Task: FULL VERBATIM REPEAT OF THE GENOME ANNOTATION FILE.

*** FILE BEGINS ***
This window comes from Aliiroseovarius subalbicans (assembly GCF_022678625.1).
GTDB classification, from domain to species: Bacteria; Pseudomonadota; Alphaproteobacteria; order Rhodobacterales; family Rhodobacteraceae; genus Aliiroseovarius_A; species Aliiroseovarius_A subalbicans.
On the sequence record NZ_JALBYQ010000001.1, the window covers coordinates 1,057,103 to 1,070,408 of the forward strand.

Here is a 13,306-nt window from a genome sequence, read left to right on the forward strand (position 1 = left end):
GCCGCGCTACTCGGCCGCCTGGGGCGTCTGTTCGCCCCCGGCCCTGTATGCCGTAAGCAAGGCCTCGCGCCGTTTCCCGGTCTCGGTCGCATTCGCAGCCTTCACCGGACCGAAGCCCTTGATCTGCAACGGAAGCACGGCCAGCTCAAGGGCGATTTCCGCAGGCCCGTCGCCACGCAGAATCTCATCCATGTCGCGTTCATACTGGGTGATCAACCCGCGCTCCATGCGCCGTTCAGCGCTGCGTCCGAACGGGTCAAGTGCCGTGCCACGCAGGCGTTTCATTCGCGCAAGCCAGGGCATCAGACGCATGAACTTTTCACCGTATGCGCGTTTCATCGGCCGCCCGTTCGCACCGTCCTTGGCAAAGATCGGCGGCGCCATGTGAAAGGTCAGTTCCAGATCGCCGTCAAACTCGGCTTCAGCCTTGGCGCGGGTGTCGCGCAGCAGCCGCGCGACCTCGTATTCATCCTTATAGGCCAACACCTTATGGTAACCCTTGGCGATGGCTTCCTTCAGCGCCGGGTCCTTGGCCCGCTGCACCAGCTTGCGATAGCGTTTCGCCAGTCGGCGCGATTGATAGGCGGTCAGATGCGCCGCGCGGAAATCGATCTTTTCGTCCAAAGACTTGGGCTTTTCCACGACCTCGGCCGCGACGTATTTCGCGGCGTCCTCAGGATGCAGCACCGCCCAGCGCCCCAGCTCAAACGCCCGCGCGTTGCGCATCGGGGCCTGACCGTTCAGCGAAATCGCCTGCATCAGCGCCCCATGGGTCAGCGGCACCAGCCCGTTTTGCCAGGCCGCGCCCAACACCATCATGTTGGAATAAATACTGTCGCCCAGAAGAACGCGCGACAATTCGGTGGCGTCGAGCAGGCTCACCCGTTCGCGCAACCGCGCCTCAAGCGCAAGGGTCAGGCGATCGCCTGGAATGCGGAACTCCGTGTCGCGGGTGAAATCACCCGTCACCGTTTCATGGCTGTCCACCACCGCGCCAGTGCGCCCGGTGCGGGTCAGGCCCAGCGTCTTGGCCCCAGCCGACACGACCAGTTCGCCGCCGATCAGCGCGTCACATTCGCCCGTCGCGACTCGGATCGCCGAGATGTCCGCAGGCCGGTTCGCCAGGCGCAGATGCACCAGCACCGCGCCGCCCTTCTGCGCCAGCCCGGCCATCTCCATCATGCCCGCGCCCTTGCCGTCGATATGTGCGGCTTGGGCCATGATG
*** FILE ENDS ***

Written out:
This window comes from Aliiroseovarius subalbicans (assembly GCF_022678625.1).
GTDB classification, from domain to species: Bacteria; Pseudomonadota; Alphaproteobacteria; order Rhodobacterales; family Rhodobacteraceae; genus Aliiroseovarius_A; species Aliiroseovarius_A subalbicans.
On the sequence record NZ_JALBYQ010000001.1, the window covers coordinates 1,057,103 to 1,070,408 of the forward strand.

Here is a 13,306-nt window from a genome sequence, read left to right on the forward strand (position 1 = left end):
GCCGCGCTACTCGGCCGCCTGGGGCGTCTGTTCGCCCCCGGCCCTGTATGCCGTAAGCAAGGCCTCGCGCCGTTTCCCGGTCTCGGTCGCATTCGCAGCCTTCACCGGACCGAAGCCCTTGATCTGCAACGGAAGCACGGCCAGCTCAAGGGCGATTTCCGCAGGCCCGTCGCCACGCAGAATCTCATCCATGTCGCGTTCATACTGGGTGATCAACCCGCGCTCCATGCGCCGTTCAGCGCTGCGTCCGAACGGGTCAAGTGCCGTGCCACGCAGGCGTTTCATTCGCGCAAGCCAGGGCATCAGACGCATGAACTTTTCACCGTATGCGCGTTTCATCGGCCGCCCGTTCGCACCGTCCTTGGCAAAGATCGGCGGCGCCATGTGAAAGGTCAGTTCCAGATCGCCGTCAAACTCGGCTTCAGCCTTGGCGCGGGTGTCGCGCAGCAGCCGCGCGACCTCGTATTCATCCTTATAGGCCAACACCTTATGGTAACCCTTGGCGATGGCTTCCTTCAGCGCCGGGTCCTTGGCCCGCTGCACCAGCTTGCGATAGCGTTTCGCCAGTCGGCGCGATTGATAGGCGGTCAGATGCGCCGCGCGGAAATCGATCTTTTCGTCCAAAGACTTGGGCTTTTCCACGACCTCGGCCGCGACGTATTTCGCGGCGTCCTCAGGATGCAGCACCGCCCAGCGCCCCAGCTCAAACGCCCGCGCGTTGCGCATCGGGGCCTGACCGTTCAGCGAAATCGCCTGCATCAGCGCCCCATGGGTCAGCGGCACCAGCCCGTTTTGCCAGGCCGCGCCCAACACCATCATGTTGGAATAAATACTGTCGCCCAGAAGAACGCGCGACAATTCGGTGGCGTCGAGCAGGCTCACCCGTTCGCGCAACCGCGCCTCAAGCGCAAGGGTCAGGCGATCGCCTGGAATGCGGAACTCCGTGTCGCGGGTGAAATCACCCGTCACCGTTTCATGGCTGTCCACCACCGCGCCAGTGCGCCCGGTGCGGGTCAGGCCCAGCGTCTTGGCCCCAGCCGACACGACCAGTTCGCCGCCGATCAGCGCGTCACATTCGCCCGTCGCGACTCGGATCGCCGAGATGTCCGCAGGCCGGTTCGCCAGGCGCAGATGCACCAGCACCGCGCCGCCCTTCTGCGCCAGCCCGGCCATCTCCATCATGCCCGCGCCCTTGCCGTCGATATGTGCGGCTTGGGCCATGATG